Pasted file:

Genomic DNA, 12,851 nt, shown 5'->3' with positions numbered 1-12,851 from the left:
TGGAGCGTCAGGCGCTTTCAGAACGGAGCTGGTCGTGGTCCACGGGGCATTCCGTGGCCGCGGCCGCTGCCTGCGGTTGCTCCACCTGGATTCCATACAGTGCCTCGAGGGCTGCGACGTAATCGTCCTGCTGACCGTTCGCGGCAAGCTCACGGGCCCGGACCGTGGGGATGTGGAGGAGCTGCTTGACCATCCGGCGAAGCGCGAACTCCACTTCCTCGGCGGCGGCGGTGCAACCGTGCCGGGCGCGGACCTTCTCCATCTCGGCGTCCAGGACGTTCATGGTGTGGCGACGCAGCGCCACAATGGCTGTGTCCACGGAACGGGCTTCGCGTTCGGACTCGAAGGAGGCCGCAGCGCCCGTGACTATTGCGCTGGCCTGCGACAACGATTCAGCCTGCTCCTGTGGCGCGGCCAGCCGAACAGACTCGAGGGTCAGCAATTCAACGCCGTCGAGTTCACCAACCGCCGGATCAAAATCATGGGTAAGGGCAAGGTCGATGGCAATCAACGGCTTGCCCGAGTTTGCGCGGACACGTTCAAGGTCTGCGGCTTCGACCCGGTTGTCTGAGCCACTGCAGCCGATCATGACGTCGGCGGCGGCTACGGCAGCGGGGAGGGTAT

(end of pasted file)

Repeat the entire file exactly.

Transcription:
Genomic DNA, 12,851 nt, shown 5'->3' with positions numbered 1-12,851 from the left:
TGGAGCGTCAGGCGCTTTCAGAACGGAGCTGGTCGTGGTCCACGGGGCATTCCGTGGCCGCGGCCGCTGCCTGCGGTTGCTCCACCTGGATTCCATACAGTGCCTCGAGGGCTGCGACGTAATCGTCCTGCTGACCGTTCGCGGCAAGCTCACGGGCCCGGACCGTGGGGATGTGGAGGAGCTGCTTGACCATCCGGCGAAGCGCGAACTCCACTTCCTCGGCGGCGGCGGTGCAACCGTGCCGGGCGCGGACCTTCTCCATCTCGGCGTCCAGGACGTTCATGGTGTGGCGACGCAGCGCCACAATGGCTGTGTCCACGGAACGGGCTTCGCGTTCGGACTCGAAGGAGGCCGCAGCGCCCGTGACTATTGCGCTGGCCTGCGACAACGATTCAGCCTGCTCCTGTGGCGCGGCCAGCCGAACAGACTCGAGGGTCAGCAATTCAACGCCGTCGAGTTCACCAACCGCCGGATCAAAATCATGGGTAAGGGCAAGGTCGATGGCAATCAACGGCTTGCCCGAGTTTGCGCGGACACGTTCAAGGTCTGCGGCTTCGACCCGGTTGTCTGAGCCACTGCAGCCGATCATGACGTCGGCGGCGGCTACGGCAGCGGGGAGGGTAT